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Nervenarzt. 2010 Jun;81(6):680-7. doi: 10.1007/s00115-010-2939-2.

[Deep brain stimulation for treatment of dystonia and tremor].

[Article in German]

Author information

  • 1Klinik und Poliklinik für Neurologie, Universitätsklinikum Köln, Joseph-Stelzmann-Strasse 9, Köln, Germany. lars.timmermann@uk-koeln.de

Abstract

Deep brain stimulation (DBS) is a safe and successful therapeutic option for patients with dystonia and tremor syndrome who do not respond sufficiently to conservative therapies. The most common target of DBS in patients with dystonia is the internal region of the globus pallidus (GPI). DBS of the GPI leads to long-lasting and remarkable improvement of dystonic movements in about 80% of patients. Recently it could be shown that not only patients with idiopathic dystonia but also patients with secondary dystonia can benefit from DBS although to a somewhat lesser extent. In patients with tremor syndromes, such as essential tremor, tremor-dominant Parkinson's disease or tremor in multiple sclerosis (MS) the intermediate ventral nucleus of the thalamus (VIM) as well as the subthalamic region proved to be promising targets for DBS electrodes. Especially in patients with essential tremor VIM-DBS leads to an often acute reduction of the tremor syndrome. In long-term observations, however, patients with essential tremor showed some tolerability to VIM-DBS leading to a slow increase of stimulation parameters to maintain a stable effect. VIM-DBS in patients with Parkinson's disease is rare and is reserved for elderly patients with pronounced tremor syndrome and little disease progression. Controlled studies and data on DBS in MS tremor are lacking and data are sparse and heterogeneous. Therefore, VIM-DBS in MS tremor patients has to be evaluated individually with caution. In summary patients with tremor syndromes as well as dystonia who cannot be adequately controlled with conservative therapy are good candidates for deep brain stimulation, a therapeutic option with moderate complications and risks and very good outcome for most patients.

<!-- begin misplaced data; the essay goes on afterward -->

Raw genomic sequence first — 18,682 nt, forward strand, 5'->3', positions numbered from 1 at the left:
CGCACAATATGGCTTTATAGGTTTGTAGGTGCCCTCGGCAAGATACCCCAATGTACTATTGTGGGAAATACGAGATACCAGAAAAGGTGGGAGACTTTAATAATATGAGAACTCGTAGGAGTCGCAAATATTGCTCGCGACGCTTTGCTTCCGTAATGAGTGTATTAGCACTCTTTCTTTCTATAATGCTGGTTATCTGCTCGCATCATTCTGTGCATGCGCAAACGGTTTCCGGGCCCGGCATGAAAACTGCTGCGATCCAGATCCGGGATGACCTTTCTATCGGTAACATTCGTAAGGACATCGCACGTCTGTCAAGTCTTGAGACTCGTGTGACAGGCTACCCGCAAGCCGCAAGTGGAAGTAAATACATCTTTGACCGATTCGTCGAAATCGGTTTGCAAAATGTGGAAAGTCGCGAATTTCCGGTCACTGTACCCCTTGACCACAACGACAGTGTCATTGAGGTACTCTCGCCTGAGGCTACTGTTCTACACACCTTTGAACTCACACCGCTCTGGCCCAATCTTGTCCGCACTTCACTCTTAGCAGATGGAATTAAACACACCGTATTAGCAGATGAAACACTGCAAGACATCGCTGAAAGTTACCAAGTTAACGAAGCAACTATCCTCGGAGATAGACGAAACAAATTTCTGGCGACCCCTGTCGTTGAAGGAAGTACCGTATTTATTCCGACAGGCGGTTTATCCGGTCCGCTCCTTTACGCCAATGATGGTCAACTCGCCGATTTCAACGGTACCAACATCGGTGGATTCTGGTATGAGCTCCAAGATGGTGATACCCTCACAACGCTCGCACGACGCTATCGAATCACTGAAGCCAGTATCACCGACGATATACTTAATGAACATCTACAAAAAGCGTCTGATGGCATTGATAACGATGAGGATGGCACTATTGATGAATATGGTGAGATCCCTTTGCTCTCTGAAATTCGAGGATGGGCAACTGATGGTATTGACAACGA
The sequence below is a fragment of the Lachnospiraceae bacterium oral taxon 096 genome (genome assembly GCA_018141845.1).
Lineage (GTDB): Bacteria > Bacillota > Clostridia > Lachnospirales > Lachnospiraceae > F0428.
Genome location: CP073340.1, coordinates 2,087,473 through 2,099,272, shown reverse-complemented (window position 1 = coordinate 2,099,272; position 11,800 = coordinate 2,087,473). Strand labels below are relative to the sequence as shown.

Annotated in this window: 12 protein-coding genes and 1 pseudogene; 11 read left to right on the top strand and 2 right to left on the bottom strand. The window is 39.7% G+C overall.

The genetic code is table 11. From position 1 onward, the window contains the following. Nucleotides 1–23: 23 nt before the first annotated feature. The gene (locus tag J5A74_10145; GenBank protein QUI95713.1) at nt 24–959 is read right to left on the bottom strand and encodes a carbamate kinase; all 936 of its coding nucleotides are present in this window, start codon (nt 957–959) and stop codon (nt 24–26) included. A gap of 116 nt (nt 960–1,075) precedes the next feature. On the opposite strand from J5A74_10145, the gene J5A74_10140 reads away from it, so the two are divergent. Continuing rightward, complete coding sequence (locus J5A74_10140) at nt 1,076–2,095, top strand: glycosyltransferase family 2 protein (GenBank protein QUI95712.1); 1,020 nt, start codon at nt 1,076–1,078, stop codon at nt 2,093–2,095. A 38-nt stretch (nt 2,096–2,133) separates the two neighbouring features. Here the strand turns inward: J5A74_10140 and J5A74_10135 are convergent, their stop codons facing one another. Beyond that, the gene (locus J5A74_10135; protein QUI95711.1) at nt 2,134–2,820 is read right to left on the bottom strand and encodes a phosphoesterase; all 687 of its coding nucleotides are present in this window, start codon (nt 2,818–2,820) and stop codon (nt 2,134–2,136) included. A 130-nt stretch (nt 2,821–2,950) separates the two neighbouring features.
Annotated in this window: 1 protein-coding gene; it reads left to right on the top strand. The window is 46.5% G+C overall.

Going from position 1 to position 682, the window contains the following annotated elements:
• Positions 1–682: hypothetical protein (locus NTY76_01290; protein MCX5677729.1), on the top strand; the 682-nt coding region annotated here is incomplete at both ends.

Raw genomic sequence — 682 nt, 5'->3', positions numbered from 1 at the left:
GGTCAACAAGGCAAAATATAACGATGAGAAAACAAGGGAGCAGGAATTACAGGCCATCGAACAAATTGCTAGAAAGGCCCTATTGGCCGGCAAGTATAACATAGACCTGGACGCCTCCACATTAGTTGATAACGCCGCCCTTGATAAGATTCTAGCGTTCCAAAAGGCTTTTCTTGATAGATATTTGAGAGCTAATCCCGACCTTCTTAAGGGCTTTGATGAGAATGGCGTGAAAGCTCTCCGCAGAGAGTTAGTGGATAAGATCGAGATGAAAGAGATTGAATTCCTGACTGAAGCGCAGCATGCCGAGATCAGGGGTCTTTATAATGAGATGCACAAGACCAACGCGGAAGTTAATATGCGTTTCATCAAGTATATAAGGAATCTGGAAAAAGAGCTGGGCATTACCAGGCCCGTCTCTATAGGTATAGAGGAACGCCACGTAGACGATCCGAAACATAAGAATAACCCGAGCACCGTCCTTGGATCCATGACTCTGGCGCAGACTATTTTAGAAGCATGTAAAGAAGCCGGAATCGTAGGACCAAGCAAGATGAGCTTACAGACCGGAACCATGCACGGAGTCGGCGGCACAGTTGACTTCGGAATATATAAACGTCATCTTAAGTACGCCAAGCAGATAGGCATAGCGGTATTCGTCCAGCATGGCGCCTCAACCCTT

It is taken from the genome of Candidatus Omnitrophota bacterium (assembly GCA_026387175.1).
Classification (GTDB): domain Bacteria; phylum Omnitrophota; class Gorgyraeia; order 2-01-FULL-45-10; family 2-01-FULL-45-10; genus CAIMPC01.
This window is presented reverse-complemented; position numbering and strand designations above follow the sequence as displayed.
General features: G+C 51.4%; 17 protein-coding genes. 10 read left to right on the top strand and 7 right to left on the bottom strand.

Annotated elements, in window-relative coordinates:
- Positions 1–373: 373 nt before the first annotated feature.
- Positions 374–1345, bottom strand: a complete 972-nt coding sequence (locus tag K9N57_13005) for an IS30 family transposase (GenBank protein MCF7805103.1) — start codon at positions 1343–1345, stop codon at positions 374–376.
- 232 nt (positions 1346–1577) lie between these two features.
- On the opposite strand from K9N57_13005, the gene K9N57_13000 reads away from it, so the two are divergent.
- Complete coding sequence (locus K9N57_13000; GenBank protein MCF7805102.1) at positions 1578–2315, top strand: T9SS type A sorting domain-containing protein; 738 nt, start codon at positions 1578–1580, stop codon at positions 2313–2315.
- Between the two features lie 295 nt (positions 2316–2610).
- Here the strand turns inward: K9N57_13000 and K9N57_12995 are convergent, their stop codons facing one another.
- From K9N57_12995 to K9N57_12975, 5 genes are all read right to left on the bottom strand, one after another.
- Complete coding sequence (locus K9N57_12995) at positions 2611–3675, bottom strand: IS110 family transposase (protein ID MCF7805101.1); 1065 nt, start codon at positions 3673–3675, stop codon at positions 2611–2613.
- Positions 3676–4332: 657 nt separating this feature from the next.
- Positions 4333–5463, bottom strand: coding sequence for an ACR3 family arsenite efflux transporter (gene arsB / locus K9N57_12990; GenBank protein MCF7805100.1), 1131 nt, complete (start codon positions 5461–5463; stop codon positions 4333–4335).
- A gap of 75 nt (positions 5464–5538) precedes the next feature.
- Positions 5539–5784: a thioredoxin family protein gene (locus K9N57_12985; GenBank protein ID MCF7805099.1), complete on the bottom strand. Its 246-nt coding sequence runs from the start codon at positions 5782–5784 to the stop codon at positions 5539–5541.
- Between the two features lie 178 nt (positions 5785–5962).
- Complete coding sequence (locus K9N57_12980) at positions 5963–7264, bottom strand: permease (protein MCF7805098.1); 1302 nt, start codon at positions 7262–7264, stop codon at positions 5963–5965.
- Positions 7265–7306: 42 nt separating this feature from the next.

PMID:
20495777
DOI:
10.1007/s00115-010-2939-2
[PubMed - indexed for MEDLINE]
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